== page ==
Though there are many branches to the New York Public Library system, the one building that comes to most people’s mind is the beautiful edifice in Bryant Park. Just steps from your corporate housing in Midtown Manhattan, the main branch building of the New York Public Library is set along Fifth Avenue between 40th and 42nd streets. Its beautiful stone columns and archways welcome millions of visitors each year from around the world.
Known officially as the Stephen A. Schwarzman Building, the library is in a prime spot convenient to public transit and close to several of New York’s attractions. Situated on the east side of Bryant Park, the main branch of the New York Public Library opened in 1911 and was declared a National Historic Landmark in 1965. But there are some things you may not know about the famous institution!
- NYC’s Water Source – Before the Stephen A. Schwarzman Building was constructed, the land it’s situated on served as NYC’s main water source. The Croton Reservoir covered the grounds of the library in the 19th century. However, as the city’s population grew the reservoir was no longer large enough to serve its water need. The reservoir was abandoned in 1880 and the library took over the land in 1895, though nothing would stand on it for several years.
- Water Fountains – Even though the library is set on the site of a former reservoir, the water fountains inside the building don’t actually work! There are additional decorative water fountains outside the building along Fifth Avenue that are now operational thanks to a gift from the charitable trust of philanthropist Robert W. Wilson.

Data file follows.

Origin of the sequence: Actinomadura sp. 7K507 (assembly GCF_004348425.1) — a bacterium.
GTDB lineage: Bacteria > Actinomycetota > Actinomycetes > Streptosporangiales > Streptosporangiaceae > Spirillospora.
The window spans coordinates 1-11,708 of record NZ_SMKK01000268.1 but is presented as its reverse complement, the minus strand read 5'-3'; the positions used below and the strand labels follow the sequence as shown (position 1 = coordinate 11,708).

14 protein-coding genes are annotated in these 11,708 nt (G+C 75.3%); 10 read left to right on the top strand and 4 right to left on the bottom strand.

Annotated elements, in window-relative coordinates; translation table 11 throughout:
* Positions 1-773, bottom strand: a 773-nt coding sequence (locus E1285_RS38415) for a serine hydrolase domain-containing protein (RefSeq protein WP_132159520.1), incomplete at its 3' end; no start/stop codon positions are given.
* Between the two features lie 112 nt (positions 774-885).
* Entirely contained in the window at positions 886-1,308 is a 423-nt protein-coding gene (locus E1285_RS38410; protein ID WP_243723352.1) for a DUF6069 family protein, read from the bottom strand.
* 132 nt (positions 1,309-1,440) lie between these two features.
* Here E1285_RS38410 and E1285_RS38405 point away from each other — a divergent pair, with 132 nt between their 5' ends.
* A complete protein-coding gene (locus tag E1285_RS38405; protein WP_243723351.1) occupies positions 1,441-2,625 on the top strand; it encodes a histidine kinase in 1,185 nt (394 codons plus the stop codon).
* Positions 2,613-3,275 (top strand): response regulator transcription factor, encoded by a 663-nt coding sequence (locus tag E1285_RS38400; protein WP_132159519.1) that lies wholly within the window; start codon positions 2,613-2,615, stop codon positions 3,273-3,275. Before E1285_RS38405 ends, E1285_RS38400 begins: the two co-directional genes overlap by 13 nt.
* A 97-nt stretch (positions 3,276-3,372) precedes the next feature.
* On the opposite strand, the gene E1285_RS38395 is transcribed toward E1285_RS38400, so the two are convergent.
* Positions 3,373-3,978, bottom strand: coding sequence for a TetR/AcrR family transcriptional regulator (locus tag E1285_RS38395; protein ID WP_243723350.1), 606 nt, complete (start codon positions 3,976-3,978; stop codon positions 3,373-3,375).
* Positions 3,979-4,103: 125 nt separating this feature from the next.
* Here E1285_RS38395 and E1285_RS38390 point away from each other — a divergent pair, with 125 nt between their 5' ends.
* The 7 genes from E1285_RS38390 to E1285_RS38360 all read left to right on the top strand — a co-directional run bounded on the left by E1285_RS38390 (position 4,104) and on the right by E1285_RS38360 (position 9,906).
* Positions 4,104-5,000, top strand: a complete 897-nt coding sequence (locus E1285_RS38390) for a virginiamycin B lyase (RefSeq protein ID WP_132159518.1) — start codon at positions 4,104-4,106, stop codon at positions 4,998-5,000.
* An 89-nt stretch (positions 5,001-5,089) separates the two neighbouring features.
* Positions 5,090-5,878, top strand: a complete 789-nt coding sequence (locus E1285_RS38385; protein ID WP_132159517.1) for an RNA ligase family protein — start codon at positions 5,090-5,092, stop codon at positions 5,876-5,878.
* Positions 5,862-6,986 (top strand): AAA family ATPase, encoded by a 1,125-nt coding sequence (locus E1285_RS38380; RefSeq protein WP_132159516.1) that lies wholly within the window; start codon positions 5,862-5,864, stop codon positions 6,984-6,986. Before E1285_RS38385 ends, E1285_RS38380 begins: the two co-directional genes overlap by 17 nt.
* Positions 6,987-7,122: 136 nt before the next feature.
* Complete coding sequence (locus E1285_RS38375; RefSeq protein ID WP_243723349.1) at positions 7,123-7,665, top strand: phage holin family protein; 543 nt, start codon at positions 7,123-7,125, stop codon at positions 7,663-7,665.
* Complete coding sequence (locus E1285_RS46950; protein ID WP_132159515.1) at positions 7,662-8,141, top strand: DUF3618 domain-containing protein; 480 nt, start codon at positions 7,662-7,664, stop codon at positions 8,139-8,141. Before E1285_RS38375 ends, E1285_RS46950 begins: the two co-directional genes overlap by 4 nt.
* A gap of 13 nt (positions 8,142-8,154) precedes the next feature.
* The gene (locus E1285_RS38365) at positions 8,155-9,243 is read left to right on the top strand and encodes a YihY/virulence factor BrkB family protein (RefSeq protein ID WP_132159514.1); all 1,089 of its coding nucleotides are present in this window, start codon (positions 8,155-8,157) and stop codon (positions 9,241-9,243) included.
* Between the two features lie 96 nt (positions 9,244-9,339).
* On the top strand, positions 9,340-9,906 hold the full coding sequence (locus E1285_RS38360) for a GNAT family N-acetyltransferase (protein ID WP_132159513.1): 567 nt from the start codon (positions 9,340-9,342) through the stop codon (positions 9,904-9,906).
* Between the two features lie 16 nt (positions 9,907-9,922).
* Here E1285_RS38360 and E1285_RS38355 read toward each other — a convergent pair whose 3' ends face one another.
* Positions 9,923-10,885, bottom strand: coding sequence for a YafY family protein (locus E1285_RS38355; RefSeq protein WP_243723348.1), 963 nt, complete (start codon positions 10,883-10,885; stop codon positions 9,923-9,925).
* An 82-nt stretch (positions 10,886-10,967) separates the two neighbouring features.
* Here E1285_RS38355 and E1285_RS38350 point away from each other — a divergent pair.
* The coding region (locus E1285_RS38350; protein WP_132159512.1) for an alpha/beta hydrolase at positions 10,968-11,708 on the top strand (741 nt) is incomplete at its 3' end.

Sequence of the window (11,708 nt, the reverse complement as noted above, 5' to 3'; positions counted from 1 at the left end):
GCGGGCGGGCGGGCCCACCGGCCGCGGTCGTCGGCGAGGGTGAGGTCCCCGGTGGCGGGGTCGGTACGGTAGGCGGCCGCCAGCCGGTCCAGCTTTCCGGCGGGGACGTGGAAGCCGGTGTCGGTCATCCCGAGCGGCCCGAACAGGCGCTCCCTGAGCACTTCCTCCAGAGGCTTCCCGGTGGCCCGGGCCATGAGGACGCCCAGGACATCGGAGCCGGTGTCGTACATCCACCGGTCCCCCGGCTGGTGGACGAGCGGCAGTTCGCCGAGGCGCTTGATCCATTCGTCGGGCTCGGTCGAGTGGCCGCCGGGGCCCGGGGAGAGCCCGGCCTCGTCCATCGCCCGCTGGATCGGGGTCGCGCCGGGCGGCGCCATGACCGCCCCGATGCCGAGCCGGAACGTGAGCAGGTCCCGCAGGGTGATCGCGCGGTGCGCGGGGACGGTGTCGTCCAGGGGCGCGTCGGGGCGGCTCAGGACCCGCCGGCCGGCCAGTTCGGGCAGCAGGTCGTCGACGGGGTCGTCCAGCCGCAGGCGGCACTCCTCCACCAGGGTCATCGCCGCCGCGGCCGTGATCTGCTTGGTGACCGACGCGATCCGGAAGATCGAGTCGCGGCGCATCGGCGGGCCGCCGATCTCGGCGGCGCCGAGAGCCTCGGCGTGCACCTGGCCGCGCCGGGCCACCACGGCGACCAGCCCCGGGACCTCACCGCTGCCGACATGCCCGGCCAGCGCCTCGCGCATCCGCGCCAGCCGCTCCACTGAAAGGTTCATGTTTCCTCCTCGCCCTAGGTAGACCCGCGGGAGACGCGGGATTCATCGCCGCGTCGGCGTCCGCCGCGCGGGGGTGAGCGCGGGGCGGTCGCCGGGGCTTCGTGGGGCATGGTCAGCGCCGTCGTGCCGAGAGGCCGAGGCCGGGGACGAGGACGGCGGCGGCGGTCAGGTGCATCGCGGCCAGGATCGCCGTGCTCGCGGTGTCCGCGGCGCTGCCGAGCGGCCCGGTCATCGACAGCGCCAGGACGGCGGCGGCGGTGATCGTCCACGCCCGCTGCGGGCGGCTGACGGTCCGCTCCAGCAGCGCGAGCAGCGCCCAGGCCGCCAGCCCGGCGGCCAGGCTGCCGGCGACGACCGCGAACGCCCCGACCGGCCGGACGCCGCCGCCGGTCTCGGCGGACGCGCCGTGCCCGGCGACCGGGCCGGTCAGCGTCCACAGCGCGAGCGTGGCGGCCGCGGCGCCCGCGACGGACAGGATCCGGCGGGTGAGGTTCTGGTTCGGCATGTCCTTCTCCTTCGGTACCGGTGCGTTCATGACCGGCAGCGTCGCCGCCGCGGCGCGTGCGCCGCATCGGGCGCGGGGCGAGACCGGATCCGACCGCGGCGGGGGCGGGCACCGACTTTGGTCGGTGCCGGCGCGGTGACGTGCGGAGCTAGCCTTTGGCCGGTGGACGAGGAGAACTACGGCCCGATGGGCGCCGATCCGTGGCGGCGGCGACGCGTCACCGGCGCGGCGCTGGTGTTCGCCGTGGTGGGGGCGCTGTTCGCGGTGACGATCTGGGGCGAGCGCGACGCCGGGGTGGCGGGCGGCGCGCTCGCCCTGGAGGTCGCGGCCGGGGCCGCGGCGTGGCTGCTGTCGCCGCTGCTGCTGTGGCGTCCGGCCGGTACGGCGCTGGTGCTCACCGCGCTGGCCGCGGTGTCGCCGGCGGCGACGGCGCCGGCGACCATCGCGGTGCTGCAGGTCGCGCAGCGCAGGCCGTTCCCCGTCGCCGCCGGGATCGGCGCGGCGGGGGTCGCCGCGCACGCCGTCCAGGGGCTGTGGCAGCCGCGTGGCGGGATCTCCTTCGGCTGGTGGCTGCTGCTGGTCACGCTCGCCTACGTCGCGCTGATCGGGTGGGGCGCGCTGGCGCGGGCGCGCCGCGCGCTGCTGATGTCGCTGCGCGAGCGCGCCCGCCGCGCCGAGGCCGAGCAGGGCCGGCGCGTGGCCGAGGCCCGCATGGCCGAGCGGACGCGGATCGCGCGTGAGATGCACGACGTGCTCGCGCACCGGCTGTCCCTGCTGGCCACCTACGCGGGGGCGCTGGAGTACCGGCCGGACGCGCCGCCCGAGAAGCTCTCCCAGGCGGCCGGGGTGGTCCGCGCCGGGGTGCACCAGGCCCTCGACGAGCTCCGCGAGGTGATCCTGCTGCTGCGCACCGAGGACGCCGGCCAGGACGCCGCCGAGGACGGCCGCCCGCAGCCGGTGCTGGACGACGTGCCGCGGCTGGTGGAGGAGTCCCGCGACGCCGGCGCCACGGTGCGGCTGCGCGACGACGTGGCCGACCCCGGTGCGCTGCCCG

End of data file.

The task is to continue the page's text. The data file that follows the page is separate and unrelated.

- Hidden Storage – The library uses space under Bryant Park as additional storage for its collections. Just six feet below the surface there are 40 miles of library shelves that hold a plethora of the library’s belongings including 1.5 million books and 500,000 reels of microfilm.
- Throwback Menus – Did you know that the New York Public Library is home to more than 25,000 restaurant menus dating back to 1850? You can take a trip through culinary history by seeing what was offered throughout the decades at local restaurants. Today, these menus are regularly used as research for chefs and novelists, as well as other research professionals.
- Site of Famous Creations – Throughout history the New York Public Library has served as the site of some famous works. For example, Betty Friedan wrote the “Feminine Mystique” at the library and Robert Ripley of "Ripley's Believe It or Not" used to visit the library to look up information. In addition, the library is home to the Cullman Center which serves as a space where authors and scholars can write. The program is quite competitive and only 15 applicants are awarded space to work each year.
- Historic Paw – One thing people may not realize about the New York Public Library is that it’s home to the beloved pet of one of history’s most famous authors – at least its paw. Charles Dickens’ sister-in-law had his beloved cat Bob’s paw made into a letter opener when it died. Today, Dickens’ writing desk and the letter opener live in the library for visitors to view.
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